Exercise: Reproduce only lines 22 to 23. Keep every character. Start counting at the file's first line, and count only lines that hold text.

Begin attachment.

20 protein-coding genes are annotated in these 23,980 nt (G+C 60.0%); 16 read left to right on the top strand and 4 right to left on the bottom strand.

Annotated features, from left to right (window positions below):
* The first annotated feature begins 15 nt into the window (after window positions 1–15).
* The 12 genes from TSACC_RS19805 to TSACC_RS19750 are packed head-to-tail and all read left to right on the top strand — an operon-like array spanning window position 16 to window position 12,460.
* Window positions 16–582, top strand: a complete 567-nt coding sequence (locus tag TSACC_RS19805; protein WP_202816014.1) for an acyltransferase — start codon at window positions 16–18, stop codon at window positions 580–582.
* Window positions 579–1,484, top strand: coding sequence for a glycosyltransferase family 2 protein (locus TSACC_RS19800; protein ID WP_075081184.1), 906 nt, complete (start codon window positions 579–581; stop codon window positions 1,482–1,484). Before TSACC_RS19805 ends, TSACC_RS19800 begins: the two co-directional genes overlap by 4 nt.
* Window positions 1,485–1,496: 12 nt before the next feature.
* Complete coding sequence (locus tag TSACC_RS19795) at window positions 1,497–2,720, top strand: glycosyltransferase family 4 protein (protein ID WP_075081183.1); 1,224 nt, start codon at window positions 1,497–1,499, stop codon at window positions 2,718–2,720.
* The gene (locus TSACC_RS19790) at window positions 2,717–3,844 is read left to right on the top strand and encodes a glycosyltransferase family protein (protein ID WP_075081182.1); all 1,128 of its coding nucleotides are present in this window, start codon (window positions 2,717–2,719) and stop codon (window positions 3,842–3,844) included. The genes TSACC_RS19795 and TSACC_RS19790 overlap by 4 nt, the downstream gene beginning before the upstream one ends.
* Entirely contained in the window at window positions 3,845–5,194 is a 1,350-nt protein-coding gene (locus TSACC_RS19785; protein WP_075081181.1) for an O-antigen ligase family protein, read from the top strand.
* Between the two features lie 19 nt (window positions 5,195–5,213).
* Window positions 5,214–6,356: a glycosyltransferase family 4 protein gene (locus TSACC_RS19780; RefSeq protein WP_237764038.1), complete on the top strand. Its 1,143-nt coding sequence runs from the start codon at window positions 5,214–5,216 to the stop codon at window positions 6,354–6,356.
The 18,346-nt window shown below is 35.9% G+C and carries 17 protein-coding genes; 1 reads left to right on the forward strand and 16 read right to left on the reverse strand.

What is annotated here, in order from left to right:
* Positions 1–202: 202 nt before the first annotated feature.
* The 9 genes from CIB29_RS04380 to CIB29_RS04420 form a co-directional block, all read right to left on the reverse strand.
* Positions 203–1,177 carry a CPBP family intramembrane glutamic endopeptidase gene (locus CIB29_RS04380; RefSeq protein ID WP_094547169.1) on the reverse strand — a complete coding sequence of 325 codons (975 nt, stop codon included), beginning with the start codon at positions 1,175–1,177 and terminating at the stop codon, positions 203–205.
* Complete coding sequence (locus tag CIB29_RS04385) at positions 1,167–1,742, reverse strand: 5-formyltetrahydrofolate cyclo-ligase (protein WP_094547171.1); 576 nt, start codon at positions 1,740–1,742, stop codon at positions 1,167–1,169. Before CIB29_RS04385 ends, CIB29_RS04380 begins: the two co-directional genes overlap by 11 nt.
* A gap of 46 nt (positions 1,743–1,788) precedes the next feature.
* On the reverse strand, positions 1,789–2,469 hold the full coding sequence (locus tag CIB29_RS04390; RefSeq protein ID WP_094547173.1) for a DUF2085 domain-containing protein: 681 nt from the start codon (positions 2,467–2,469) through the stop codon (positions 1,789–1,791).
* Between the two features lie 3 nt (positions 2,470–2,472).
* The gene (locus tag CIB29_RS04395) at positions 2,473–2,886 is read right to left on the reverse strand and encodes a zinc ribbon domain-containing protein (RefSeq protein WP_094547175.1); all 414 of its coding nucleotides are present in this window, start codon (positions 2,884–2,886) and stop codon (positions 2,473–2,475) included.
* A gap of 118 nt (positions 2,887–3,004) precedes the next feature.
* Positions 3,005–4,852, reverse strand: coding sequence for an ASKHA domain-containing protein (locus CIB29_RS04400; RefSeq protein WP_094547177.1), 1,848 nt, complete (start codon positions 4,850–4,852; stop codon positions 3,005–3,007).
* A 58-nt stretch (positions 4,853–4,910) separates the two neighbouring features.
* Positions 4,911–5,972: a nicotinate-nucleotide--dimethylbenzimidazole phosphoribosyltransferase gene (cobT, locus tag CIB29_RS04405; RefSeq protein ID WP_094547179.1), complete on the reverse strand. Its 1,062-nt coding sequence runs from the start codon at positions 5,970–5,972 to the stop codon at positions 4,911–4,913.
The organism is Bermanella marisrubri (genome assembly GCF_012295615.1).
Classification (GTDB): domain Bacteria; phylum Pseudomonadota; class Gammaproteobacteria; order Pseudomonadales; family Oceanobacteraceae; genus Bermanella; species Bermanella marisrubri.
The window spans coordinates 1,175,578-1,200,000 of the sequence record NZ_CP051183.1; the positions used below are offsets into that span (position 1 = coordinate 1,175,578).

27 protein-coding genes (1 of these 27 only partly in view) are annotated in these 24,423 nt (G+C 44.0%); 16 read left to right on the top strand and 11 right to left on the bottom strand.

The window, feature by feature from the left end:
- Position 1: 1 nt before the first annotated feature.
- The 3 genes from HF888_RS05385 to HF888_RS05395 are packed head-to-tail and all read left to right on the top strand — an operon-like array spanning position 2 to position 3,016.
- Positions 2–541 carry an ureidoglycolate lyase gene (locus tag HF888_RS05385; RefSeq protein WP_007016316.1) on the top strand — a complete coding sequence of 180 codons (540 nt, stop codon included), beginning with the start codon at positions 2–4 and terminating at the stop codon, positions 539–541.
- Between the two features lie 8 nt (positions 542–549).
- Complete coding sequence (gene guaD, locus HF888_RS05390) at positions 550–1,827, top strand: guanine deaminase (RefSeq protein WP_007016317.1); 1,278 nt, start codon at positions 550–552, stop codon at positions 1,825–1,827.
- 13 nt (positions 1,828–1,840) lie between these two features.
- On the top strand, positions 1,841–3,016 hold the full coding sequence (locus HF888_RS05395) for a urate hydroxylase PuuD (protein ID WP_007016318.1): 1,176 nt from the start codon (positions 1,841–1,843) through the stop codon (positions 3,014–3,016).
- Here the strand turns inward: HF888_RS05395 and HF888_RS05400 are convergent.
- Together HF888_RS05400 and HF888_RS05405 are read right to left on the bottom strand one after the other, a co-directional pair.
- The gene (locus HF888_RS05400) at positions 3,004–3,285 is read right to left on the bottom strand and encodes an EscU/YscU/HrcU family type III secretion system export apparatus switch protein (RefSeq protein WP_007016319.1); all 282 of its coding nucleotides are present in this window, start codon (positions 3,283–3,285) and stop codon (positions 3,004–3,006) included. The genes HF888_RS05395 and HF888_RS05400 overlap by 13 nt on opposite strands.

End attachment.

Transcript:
* The gene (locus tag CIB29_RS04395) at positions 2,473–2,886 is read right to left on the reverse strand and encodes a zinc ribbon domain-containing protein (RefSeq protein WP_094547175.1); all 414 of its coding nucleotides are present in this window, start codon (positions 2,884–2,886) and stop codon (positions 2,473–2,475) included.
* A gap of 118 nt (positions 2,887–3,004) precedes the next feature.